Apparently overconfident from a couple of weeks of working out, I've decided I'm ready to run again. For some context, I've done one half-marathon in the last 5 years, and the training for that was not great (I found out I was pregnant with my second child about 6 weeks before the race and my already haphazard training fell completely apart at that point). I haven't sustained any long seasons of regular running since 2013 and, if you'd believe it, I'm also five years older than I was in 2013. All that said, it will not be the easiest of tasks to get back at it.
And yet, last week I signed up for the Memphis St. Jude Half Marathon. With no training plan of any kind, I just took off running. I made it to around mile two of the second run when my calf muscle did some combination of cramping, tearing, and straining (exact injury TBD). It seems that I am too out of shape, too old, and, one would think, too experienced to think that just going out and running as hard as you can is the answer. Isn't, but how does one get back into running after a long hiatus? What strategies should I embrace and what training plans are we using these days? Hopefully not too late, I'm starting fresh with a smart(er), strategic approach to getting back to running.
Step 1: Restarting a Routine
As luck would have it, there are a ton of resources out there that give tips about what to do when getting back to running after a long break due to injury, babies, life, etc. The quantity of articles written on this topic in and of itself is reassuring - i.e., I'm clearly not alone. It seems most runners (I'm going to lean into optimism today and go ahead and call myself a runner) take an extended break at some point. This is good news! After perusing a number of resources, I walked away with three clear "getting started action steps" for myself. (I also linked a few of my favorite articles, see below.)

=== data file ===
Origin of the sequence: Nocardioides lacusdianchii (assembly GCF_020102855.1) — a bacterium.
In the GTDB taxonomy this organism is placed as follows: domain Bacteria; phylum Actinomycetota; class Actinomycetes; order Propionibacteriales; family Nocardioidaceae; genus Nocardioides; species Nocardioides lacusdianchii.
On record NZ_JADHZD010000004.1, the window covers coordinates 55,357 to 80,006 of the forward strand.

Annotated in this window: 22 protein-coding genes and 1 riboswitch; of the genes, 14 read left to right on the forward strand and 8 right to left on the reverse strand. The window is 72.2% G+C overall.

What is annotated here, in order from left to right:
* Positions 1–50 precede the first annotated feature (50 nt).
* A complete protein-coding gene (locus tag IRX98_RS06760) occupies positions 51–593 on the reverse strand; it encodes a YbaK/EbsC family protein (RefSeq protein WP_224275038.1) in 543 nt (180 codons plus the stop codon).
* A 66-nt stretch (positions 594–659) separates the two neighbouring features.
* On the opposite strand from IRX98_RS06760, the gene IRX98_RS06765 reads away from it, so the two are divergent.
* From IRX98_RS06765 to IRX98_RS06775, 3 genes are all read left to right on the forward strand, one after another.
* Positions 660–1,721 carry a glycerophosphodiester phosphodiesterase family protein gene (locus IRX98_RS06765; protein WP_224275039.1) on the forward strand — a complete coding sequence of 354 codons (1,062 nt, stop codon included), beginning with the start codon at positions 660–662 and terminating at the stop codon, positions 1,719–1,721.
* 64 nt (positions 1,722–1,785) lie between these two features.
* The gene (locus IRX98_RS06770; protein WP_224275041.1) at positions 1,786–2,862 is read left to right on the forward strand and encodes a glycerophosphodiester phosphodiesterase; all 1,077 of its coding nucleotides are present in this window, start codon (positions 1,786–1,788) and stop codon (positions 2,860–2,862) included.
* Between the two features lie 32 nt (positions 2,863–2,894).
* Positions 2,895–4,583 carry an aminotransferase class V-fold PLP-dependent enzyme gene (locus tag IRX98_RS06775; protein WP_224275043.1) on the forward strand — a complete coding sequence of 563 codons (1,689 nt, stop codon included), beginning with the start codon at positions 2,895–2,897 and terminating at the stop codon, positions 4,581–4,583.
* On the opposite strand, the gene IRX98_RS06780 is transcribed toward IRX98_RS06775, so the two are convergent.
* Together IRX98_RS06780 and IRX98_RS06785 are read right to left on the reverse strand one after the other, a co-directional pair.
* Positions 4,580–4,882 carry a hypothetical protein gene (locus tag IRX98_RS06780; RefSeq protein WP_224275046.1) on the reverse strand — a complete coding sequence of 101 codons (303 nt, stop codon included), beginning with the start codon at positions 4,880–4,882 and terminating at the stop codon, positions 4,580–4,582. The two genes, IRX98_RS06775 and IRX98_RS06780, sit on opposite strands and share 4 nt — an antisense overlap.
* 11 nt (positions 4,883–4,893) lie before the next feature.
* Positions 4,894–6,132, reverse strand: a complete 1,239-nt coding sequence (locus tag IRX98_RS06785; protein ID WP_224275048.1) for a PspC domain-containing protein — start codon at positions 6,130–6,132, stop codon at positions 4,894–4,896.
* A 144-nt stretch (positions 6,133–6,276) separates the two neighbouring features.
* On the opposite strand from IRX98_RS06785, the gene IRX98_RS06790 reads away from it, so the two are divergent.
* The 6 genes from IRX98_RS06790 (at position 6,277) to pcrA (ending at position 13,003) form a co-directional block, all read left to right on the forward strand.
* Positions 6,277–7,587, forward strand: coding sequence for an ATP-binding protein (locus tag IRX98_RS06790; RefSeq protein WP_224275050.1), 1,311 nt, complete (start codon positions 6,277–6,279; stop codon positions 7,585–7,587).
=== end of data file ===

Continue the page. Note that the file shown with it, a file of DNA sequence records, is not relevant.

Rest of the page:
1. Start simple, small, and easy.
My first mistake was an amateur one - going out full bore without any sort of running foundation. Not only did that lead to almost immediate injury, it also wasn't going to set me up for success (it's a great way to feel discouraged and overwhelmed right from the start). My new plan: for the first two weeks the goal is simply running 15 minutes three times a week. With high hopes of getting back into endurance shape, it'll be tempting to blow past this goal. However, starting small seems to be an important piece in rebuilding long-term and healthy habits. Plus, this small goal will allow time for a warm up, cool down, and stretching, all three of which are essential pieces of every run (but something that I seem to have forgotten). So, fighting all inclinations to the contrary, the first two weeks are nothing but 15 minute runs. Baby steps.
2. Have one, tangible, attainable, and measurable goal
While my overall goal is to integrate running back into my routine and improve my overall health and fitness, that's a hard goal to connect with and work towards on a daily basis. This is a fine long-term goal to have in mind, but a more measurable and manageable goal is key for me in the short-term. So, my current goal is a half marathon on December 1. That's ten weeks away, so cutting it a little close, but there's enough time to be successful with thoughtful planning.
3. Have a plan.
With a clear goal in mind, I've got something that I need to work towards. But, with such a time-sensitive and specific goal, just haphazardly running isn't going to do the trick. Obviously, I've got a plan for my first two weeks, but I need a strategic plan for the next eight weeks after that.
There are a multitude of training plans available for all distances, skill levels, lengths of time, etc. There are also resources available to help you build your own personalized plan. For me, having a plan that I can stick to and be successful with is more important than having the perfect plan. I landed on Snacking in Sneakers 8 Week Half Marathon Plan because it fits my time frame well, it's easily applied (but her site also provides lots of additional descriptions and support as needed), it enables me to just run 3-days a week* (which is important for making sure I stick with the plan while not overrunning a body that is not used to being pounded on the pavement), and it's simple. Now, I officially have a plan: two weeks of three, 15-minute runs followed by the below plan. There's no room for procrastinating or skipping runs, the plan is in writing. No turning back.
*I plan to cross-train on the optional running day.